Ordinarily, easy exercises for a given horse become harder when performed in extreme weather — hot, freezing, or windy. The demands of thermoregulation alter the horse’s muscle function, soft tissue hydration, and energy pathways, all of which detract from the ability to perform at a normal level. Weather plays a sizable role in how hard an exercise is on any given day.
Similarly, the horse’s body condition is also a factor. Gaining or losing a large amount of weight will make normal exercises harder. The horse’s metabolic system is stressed in these scenarios, which then leads to an alteration in muscle fibre recruitment, heat dissipation, and fluid balance in the body.
Weather plays a significant role in how difficult a horse finds an exercise and more so if fitness has been lost due to down time. Photo: Shutterstock/Sergii Kumer
An unbalanced rider requires significantly more effort from the horse to balance laterally and maintain rhythm in his gaits. A horse that is fit and primed for the exercises he is being asked to do will find it far more difficult to perform with an unbalanced rider onboard. On their own, the exercises are not challenging, but they are being made difficult by the ever-changing forces directed through the horse’s body from the rider. This is worth considering if asking someone else to ride your horse; depending on the skill and weight of the rider, you might consider scaling back the duration of a session.
The depth and looseness of riding surfaces can increase a horse’s effort by up to 50 percent, even when performing his normal routine. When footing is deep and dry or loose, significantly more work is required from the horse’s muscles. When it is firm or hard, the horse’s skeleton receives more stress. When determining the difficulty of a session, you must factor in the footing. Even if you are performing a non-challenging routine, the footing surface will determine how easy or hard it is.
A horse that seems worried or stressed can find exercises challenging in an indoor arena, and may be more relaxed in an open space. Photo: iStock/Choja
Repetitive Muscle Contractions
With conditioning, muscles can work hard and for long periods of time provided they are given short recovery periods within or between exercises. Otherwise, cell metabolism suffers and muscles begin to fail. In turn, the connective tissues are strained and can be damaged. A common example of this is when horses are required to perform while maintaining a certain head/neck posture for extended periods of time. This static posture requires prolonged isometric muscle contractions which equine muscles are not well suited to. Relatively easy exercise can become quite taxing in this state. When the horse is given plenty of short recovery periods from repetitive muscle contractions, easy exercises will remain easy.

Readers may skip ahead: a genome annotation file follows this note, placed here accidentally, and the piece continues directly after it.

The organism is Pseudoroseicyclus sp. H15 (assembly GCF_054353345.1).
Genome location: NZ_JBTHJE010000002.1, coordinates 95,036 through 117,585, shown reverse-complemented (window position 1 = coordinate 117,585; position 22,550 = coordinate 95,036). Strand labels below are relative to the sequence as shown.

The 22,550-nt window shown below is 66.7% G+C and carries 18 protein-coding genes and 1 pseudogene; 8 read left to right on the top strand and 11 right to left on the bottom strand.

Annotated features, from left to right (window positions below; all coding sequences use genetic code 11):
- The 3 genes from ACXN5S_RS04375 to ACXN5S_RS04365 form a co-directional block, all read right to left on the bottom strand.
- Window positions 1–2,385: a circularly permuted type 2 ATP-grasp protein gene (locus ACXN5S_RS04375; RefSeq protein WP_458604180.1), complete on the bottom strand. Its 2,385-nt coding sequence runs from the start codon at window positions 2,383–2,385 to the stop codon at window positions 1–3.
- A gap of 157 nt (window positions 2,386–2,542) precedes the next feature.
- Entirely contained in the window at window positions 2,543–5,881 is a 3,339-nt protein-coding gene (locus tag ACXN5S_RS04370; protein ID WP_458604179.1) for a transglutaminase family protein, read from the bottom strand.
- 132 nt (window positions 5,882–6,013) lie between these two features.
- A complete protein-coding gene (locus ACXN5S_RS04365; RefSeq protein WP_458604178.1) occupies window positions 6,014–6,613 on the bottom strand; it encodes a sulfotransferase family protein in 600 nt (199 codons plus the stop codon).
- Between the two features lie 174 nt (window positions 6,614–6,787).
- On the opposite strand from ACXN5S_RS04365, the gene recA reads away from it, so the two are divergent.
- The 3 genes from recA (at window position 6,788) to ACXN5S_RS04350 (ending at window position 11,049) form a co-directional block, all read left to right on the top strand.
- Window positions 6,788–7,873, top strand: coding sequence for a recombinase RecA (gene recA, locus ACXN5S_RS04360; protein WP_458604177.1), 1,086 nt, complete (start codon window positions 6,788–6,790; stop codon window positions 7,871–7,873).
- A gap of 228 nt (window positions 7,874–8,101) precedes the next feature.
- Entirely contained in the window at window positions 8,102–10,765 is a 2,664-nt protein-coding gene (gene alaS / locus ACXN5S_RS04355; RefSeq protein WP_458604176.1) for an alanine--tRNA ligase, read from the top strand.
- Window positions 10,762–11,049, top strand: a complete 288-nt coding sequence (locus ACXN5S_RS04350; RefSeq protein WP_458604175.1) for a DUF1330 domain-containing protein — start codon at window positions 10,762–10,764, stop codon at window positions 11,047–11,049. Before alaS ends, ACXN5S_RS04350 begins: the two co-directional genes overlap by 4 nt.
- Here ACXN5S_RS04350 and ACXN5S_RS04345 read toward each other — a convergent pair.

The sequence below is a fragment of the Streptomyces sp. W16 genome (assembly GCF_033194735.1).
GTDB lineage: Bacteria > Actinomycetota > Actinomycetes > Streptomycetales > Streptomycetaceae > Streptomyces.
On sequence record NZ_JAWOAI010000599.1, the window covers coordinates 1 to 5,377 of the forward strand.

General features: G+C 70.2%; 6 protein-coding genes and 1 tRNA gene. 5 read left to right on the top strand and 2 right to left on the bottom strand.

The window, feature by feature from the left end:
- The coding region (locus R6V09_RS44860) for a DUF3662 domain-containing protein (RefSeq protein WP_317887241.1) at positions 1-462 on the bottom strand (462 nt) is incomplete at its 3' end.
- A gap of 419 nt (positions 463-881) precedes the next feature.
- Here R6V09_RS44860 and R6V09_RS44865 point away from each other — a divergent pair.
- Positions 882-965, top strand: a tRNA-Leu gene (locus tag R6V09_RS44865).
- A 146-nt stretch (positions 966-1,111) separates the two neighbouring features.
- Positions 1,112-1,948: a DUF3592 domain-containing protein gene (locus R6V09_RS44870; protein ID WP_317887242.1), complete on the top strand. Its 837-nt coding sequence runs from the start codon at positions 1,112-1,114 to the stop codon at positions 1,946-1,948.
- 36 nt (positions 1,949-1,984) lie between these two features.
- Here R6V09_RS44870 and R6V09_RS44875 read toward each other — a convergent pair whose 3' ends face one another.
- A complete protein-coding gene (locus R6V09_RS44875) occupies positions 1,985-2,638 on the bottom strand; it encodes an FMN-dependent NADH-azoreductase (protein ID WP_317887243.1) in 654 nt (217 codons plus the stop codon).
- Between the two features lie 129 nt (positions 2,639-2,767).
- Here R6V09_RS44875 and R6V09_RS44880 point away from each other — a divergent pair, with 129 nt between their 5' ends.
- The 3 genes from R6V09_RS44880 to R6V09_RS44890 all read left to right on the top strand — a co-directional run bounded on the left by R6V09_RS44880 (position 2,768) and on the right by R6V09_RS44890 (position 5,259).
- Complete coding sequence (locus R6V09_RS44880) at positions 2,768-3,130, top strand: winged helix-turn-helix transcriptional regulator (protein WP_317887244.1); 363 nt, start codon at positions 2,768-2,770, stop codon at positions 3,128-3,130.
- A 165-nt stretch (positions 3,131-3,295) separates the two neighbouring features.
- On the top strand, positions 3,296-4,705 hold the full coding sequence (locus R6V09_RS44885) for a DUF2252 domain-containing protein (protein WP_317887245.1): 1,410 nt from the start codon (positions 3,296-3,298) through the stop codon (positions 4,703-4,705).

Energy pathways, muscle activity, range of motion, and stamina are all dependent on a progressive warm-up that gradually increases body temperature and delivers blood and oxygen to the muscles. A warm-up primes the body to tackle challenges without strain. In cases of insufficient warm-ups, horses will find exercises more difficult than they otherwise might. Their neuromuscular signals will be subpar, their proprioception dulled, and their quality of movement less efficient. On days when you wonder if or why an exercise seems hard for your horse, a good place to start is to consider what kind of warm- up you did.
A sufficient warm-up prepares the horse’s body for the challenges of the training session. Without a proper warm-up the horse will find the exercises more difficult. Photo: Shutterstock/Rolf Dannenberg
Horses begin to lose measurable amounts of fitness after being out of regular (four days/week) work for four weeks. Time off is a big factor in dictating any exercise’s challenge level. Your horse might be able to perform a certain exercise easily and for long periods of time, but after having a few weeks off that is no longer the case. He might still have the skills and knowledge, but his cardiovascular and musculoskeletal systems are detrained, thereby making things much harder. Likewise, an exercise that seems hard for an unfit horse will likely no longer be so after several weeks of conditioning.
Related: The Right Way to Warm Up Your Horse
Main Photo: Shutterstock/Geza Farkas